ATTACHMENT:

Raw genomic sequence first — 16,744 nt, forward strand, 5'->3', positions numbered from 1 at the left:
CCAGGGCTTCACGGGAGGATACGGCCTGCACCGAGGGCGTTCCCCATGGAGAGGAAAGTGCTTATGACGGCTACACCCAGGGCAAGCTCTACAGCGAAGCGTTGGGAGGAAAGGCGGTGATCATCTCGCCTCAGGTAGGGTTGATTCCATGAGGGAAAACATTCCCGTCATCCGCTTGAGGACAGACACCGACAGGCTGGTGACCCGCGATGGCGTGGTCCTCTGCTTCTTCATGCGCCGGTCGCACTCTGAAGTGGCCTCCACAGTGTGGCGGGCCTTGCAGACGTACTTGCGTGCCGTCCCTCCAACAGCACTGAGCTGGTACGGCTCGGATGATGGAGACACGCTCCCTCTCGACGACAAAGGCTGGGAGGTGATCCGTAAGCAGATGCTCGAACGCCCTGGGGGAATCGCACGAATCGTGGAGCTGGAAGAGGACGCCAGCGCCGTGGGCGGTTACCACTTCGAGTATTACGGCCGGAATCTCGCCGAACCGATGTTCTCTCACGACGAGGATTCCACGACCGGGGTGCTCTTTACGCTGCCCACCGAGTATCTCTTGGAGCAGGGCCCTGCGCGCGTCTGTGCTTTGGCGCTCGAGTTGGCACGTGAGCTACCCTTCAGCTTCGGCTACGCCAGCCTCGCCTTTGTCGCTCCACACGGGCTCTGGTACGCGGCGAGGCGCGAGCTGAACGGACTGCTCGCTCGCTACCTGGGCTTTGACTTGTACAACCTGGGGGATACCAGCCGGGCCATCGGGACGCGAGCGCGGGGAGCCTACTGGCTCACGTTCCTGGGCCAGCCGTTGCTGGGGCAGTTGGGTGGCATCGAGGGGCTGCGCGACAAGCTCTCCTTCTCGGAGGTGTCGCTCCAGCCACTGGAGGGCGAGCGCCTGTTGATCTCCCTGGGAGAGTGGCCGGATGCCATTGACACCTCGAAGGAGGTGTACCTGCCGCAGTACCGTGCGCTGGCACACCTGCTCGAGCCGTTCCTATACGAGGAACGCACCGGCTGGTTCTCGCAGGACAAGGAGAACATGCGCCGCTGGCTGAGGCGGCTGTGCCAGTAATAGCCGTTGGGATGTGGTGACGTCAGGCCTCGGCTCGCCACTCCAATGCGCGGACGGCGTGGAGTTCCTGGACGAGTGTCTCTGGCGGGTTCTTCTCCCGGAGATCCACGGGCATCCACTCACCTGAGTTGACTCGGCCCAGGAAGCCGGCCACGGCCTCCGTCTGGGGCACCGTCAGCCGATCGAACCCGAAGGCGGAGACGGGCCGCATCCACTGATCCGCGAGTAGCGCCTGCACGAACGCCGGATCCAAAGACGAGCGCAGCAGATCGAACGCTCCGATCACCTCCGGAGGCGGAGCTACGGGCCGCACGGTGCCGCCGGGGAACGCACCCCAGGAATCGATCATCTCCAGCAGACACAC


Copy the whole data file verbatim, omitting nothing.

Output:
Raw genomic sequence first — 16,744 nt, forward strand, 5'->3', positions numbered from 1 at the left:
CCAGGGCTTCACGGGAGGATACGGCCTGCACCGAGGGCGTTCCCCATGGAGAGGAAAGTGCTTATGACGGCTACACCCAGGGCAAGCTCTACAGCGAAGCGTTGGGAGGAAAGGCGGTGATCATCTCGCCTCAGGTAGGGTTGATTCCATGAGGGAAAACATTCCCGTCATCCGCTTGAGGACAGACACCGACAGGCTGGTGACCCGCGATGGCGTGGTCCTCTGCTTCTTCATGCGCCGGTCGCACTCTGAAGTGGCCTCCACAGTGTGGCGGGCCTTGCAGACGTACTTGCGTGCCGTCCCTCCAACAGCACTGAGCTGGTACGGCTCGGATGATGGAGACACGCTCCCTCTCGACGACAAAGGCTGGGAGGTGATCCGTAAGCAGATGCTCGAACGCCCTGGGGGAATCGCACGAATCGTGGAGCTGGAAGAGGACGCCAGCGCCGTGGGCGGTTACCACTTCGAGTATTACGGCCGGAATCTCGCCGAACCGATGTTCTCTCACGACGAGGATTCCACGACCGGGGTGCTCTTTACGCTGCCCACCGAGTATCTCTTGGAGCAGGGCCCTGCGCGCGTCTGTGCTTTGGCGCTCGAGTTGGCACGTGAGCTACCCTTCAGCTTCGGCTACGCCAGCCTCGCCTTTGTCGCTCCACACGGGCTCTGGTACGCGGCGAGGCGCGAGCTGAACGGACTGCTCGCTCGCTACCTGGGCTTTGACTTGTACAACCTGGGGGATACCAGCCGGGCCATCGGGACGCGAGCGCGGGGAGCCTACTGGCTCACGTTCCTGGGCCAGCCGTTGCTGGGGCAGTTGGGTGGCATCGAGGGGCTGCGCGACAAGCTCTCCTTCTCGGAGGTGTCGCTCCAGCCACTGGAGGGCGAGCGCCTGTTGATCTCCCTGGGAGAGTGGCCGGATGCCATTGACACCTCGAAGGAGGTGTACCTGCCGCAGTACCGTGCGCTGGCACACCTGCTCGAGCCGTTCCTATACGAGGAACGCACCGGCTGGTTCTCGCAGGACAAGGAGAACATGCGCCGCTGGCTGAGGCGGCTGTGCCAGTAATAGCCGTTGGGATGTGGTGACGTCAGGCCTCGGCTCGCCACTCCAATGCGCGGACGGCGTGGAGTTCCTGGACGAGTGTCTCTGGCGGGTTCTTCTCCCGGAGATCCACGGGCATCCACTCACCTGAGTTGACTCGGCCCAGGAAGCCGGCCACGGCCTCCGTCTGGGGCACCGTCAGCCGATCGAACCCGAAGGCGGAGACGGGCCGCATCCACTGATCCGCGAGTAGCGCCTGCACGAACGCCGGATCCAAAGACGAGCGCAGCAGATCGAACGCTCCGATCACCTCCGGAGGCGGAGCTACGGGCCGCACGGTGCCGCCGGGGAACGCACCCCAGGAATCGATCATCTCCAGCAGACACAC